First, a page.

Infrogmation of New Orleans, Flickr  

Make sure you stop if you’re at the intersection of Galvez and St. Louis Streets in New Orleans. It’s hard to miss the city’s infamous Stop Sign Grove. 960 1280

Infrogmation of New Orleans, Flickr  

Check out this funny sign located in New Orleans’ Bywater neighborhood. We’re just curious to know why there’s apparently a large number of old horses, blind dogs and unruly children in this area. What an odd combination. 960 1280

Chad Fennell  

In New Orleans, Some owners close their stores or shops to watch the Saints football game, but they don’t provide an approximate time for when they will return. It’s like an American siesta. Now that’s what we’re talking about. 960 1280

Infrogmation of New Orleans, Flickr  

This is an interesting sign at the Hard Rock Café in New Orleans, where apparently there’s been an issue with patrons concealing drugs and toting nuclear weapons. 960 1280

Chris Waits, Flickr   

We’d be remiss if we didn’t include the iconic Bourbon Street sign. The famous and historic street spans the length of the French in New Orleans. The street, founded in 1718, is home to many bars, restaurants, strip clubs as well as souvenir shops. 960 1280

Thinkstock  

It’s a strong warning that all tourists should pay attention to especially during Mardi Gras. So what do you do if you cross a loose woman who “picks pockets?” 960 1280

Larry Johnson, Flickr   

Just in case the locals aren’t sure what “winning a free ticket” means, this grocery store posted a clear explanation on the window for confused lottery ticket buyers. 960 1280

Cory Doctorow, Flickr   

Stop by Maple Street Books if you’re not into downloading a digital book onto an iPad or Kindle. Pick up a hardcover book or spend time looking through the large selection of old and new books available at the bookstore -- open since 1965. 960 1280

Infrogmation of New Orleans, Flickr   

Looking for things to do and places to go? You’re in the right spot if you see this sign. It’s signage for the New Orleans Convention & Visitors Bureau. 960 1280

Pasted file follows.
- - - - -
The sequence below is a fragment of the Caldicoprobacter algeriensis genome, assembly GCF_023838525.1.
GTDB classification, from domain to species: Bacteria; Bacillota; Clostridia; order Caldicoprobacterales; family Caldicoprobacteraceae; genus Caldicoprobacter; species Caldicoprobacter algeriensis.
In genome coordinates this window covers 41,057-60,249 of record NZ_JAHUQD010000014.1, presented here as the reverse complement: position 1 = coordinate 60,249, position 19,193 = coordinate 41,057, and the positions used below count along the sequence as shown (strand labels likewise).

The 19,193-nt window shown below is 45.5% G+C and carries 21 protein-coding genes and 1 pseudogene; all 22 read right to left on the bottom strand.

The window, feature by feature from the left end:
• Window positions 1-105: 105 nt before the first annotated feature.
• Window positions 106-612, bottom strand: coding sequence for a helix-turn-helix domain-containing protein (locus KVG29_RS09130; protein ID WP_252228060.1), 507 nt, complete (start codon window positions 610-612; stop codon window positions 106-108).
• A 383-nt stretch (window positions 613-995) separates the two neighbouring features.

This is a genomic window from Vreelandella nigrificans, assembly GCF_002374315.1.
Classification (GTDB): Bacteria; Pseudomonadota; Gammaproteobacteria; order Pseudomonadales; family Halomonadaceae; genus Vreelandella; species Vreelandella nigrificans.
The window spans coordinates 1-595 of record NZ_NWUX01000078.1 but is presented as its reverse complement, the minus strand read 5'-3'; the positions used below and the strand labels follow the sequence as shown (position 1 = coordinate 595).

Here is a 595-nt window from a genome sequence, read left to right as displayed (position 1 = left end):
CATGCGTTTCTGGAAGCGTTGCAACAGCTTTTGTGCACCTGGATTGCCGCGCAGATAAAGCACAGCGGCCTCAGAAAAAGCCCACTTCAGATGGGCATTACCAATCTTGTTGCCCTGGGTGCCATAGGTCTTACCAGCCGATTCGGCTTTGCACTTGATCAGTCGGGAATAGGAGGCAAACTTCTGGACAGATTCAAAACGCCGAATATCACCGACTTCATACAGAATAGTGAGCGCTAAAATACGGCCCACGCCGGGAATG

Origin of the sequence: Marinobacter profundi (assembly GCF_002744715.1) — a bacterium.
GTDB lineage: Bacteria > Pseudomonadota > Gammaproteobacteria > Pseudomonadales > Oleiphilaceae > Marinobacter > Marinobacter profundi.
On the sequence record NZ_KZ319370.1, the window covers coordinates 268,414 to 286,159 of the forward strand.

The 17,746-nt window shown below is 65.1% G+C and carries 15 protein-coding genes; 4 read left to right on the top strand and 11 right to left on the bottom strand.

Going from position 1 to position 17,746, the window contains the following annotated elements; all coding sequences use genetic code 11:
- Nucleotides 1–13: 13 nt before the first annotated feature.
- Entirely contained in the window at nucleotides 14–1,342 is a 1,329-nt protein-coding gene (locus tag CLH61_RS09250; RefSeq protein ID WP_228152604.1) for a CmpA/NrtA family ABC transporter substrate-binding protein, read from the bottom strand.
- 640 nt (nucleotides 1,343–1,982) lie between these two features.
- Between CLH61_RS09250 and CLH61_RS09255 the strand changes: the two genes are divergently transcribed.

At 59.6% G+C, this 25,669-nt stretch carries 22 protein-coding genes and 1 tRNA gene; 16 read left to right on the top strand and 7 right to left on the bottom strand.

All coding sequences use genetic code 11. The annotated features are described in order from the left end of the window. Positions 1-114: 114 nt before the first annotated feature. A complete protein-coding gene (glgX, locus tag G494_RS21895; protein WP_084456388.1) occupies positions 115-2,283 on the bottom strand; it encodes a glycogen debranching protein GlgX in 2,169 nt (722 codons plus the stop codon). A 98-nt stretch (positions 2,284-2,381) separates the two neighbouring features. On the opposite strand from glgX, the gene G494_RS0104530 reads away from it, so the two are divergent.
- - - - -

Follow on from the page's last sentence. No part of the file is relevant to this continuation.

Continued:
Britt Reints, Flickr   

This guy obviously received a very big blessing during the Lundi Gras, a series of Shrove Monday events that occur during the New Orleans Mardi Gras. 960 1280

Beth Rankin  

Budget travelers will appreciate this sign. Head to Bourbon Street and keep the daiquiris coming for only $20. That’s a great deal! 960 1280

Infrogmation of New Orleans, Flickr  

After the BP Deepwater Horizon oil spill in 2010, several protestors took to the streets in New Orleans carrying unique signs, including this one. 960 1280

Derek Bridges, Flickr  

Jazz Funeral is a common name for a funeral tradition with music that developed in New Orleans. These musical funerals are usually held for musicians or people connected to the music industry. Family and friends march to the funeral home, church or cemetery while a band plays somber hymns. After the deceased is buried, the family says their final goodbyes and the music becomes more upbeat to celebrate the deceased person’s life. 960 1280

Timothy Tolle, Flickr   

The Howlin’ Wolf is one of New Orleans’ finest locally owned and operated venues, named after legendary bluesman Chester Burnett. Located in the Fat City’s Warehouse District, the club has played host to notable singers and bands, including Harry Connick Jr., Arturo Sandoval, the Foo Fighters, Dr. John, Jimmy Page and Jimmy Buffett. 960 1280

Infrogmation of New Orleans, Flickr   

This sign is a strict warning to enforce New Orleans’ leash law. We thought it was for dog owners, but it actually looks like it’s a warning for locals who own what appears to be a gatordog, a cross between a dog and crocodile. 960 1280

Infrogmation of New Orleans, Flickr  

Yo Mama's

Yo Mama's

Feeling a little homesick? Just head over to Yo Mama's! 960 1280

Allee Sangiolo  

Huge Ass Beer

Huge Ass Beer

A new kind of takeout! As advertised, grab your "huge ass beer" and go for a walk down Bourbon Street. 960 1280